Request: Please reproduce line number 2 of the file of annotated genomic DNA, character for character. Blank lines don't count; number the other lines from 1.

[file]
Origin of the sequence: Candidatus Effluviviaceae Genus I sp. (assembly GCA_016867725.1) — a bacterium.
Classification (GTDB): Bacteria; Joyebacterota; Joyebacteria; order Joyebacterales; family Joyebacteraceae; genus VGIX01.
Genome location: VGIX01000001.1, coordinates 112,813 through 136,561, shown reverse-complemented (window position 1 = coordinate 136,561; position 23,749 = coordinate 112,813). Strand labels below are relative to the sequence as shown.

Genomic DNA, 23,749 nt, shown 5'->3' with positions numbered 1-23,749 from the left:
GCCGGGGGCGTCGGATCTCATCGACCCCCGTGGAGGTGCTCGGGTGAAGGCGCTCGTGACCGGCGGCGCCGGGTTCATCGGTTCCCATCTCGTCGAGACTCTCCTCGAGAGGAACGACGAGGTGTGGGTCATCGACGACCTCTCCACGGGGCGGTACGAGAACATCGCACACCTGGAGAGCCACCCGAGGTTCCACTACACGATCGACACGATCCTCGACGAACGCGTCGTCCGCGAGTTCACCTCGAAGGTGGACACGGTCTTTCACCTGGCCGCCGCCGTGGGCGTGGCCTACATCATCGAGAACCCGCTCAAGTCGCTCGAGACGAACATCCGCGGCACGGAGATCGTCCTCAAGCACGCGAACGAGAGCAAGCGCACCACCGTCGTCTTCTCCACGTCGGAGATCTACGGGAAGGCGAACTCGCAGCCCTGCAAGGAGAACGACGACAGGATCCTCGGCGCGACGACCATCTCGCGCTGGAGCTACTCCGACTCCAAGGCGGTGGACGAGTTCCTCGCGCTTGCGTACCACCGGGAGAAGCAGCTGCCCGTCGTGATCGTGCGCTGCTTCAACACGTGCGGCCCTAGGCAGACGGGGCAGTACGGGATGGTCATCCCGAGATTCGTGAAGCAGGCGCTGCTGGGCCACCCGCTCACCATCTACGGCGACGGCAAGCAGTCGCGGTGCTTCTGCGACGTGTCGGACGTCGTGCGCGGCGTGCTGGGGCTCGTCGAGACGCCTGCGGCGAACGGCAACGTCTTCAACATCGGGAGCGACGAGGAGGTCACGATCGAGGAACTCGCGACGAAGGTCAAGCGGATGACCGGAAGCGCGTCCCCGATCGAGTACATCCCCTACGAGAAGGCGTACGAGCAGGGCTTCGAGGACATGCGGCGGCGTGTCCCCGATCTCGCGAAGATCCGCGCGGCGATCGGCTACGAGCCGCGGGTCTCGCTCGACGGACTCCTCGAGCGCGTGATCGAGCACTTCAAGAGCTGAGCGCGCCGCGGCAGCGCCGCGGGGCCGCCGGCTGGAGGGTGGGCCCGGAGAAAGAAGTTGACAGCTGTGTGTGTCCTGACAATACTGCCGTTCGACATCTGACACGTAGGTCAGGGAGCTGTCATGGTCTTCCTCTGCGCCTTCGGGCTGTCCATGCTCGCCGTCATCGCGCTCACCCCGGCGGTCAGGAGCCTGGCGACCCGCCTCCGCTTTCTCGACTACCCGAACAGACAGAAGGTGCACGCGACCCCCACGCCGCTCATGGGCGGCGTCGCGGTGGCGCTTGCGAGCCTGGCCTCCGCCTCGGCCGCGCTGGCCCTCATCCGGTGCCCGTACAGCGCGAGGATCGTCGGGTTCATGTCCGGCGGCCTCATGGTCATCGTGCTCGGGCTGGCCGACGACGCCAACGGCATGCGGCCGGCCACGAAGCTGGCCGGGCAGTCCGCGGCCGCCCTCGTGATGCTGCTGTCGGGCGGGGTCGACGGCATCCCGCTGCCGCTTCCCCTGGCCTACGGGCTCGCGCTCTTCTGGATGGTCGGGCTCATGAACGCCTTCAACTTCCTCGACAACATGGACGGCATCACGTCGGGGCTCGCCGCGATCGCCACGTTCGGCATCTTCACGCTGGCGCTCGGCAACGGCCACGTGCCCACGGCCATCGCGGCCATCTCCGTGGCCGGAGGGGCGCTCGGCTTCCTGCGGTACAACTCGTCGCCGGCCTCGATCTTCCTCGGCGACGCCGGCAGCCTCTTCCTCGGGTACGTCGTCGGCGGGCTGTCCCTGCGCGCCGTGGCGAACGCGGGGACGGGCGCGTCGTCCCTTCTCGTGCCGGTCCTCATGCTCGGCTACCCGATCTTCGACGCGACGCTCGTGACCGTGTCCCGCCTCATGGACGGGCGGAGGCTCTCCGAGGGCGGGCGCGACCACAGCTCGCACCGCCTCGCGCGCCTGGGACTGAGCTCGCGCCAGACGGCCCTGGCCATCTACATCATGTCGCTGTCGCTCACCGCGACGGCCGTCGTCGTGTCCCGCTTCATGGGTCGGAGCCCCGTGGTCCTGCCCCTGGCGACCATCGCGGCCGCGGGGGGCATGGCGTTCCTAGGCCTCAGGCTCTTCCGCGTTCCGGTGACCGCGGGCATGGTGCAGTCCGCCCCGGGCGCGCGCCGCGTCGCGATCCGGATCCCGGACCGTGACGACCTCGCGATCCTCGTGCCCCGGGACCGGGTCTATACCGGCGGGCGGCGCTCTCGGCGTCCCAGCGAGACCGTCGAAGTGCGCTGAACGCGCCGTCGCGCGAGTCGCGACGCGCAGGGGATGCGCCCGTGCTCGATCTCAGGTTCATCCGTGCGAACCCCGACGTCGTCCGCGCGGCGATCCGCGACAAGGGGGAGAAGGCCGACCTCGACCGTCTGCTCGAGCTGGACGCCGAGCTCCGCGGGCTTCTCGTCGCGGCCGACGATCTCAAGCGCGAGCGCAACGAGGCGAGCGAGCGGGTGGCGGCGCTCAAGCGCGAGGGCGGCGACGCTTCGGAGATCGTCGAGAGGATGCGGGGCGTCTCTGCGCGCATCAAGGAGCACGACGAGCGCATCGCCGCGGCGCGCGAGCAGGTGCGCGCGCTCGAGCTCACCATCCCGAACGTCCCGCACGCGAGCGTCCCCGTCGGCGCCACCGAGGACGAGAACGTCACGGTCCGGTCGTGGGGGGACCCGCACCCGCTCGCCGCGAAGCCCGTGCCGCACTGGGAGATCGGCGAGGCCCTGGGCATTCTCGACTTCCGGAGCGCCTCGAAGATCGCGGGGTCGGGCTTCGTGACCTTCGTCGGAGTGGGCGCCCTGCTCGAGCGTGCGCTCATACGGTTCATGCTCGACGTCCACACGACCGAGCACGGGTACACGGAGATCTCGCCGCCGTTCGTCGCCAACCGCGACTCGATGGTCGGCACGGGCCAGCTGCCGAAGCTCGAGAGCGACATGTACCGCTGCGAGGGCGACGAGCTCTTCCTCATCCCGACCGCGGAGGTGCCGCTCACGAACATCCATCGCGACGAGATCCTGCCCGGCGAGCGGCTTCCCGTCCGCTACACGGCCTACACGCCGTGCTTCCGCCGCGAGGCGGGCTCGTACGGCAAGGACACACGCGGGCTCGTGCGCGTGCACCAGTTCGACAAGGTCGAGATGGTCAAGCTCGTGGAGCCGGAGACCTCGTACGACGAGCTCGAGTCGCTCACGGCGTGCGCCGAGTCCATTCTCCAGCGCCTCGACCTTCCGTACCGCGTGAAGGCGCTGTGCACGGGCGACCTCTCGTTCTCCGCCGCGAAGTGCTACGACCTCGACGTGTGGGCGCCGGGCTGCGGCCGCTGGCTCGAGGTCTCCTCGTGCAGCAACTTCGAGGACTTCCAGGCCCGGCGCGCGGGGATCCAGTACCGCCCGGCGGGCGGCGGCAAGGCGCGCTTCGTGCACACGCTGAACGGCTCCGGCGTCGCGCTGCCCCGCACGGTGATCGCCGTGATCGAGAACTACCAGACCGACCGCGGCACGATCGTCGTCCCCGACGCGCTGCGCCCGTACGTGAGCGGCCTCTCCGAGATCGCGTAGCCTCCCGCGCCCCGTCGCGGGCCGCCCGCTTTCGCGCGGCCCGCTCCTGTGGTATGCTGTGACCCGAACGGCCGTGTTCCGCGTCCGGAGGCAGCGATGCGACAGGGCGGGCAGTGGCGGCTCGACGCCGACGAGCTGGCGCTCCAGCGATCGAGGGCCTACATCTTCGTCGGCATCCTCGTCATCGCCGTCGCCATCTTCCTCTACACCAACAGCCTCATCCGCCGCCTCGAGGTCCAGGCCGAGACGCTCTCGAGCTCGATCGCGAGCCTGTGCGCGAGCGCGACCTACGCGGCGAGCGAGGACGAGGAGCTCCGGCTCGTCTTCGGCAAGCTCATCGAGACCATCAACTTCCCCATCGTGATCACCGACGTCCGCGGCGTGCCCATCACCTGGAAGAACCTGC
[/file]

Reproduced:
Classification (GTDB): Bacteria; Joyebacterota; Joyebacteria; order Joyebacterales; family Joyebacteraceae; genus VGIX01.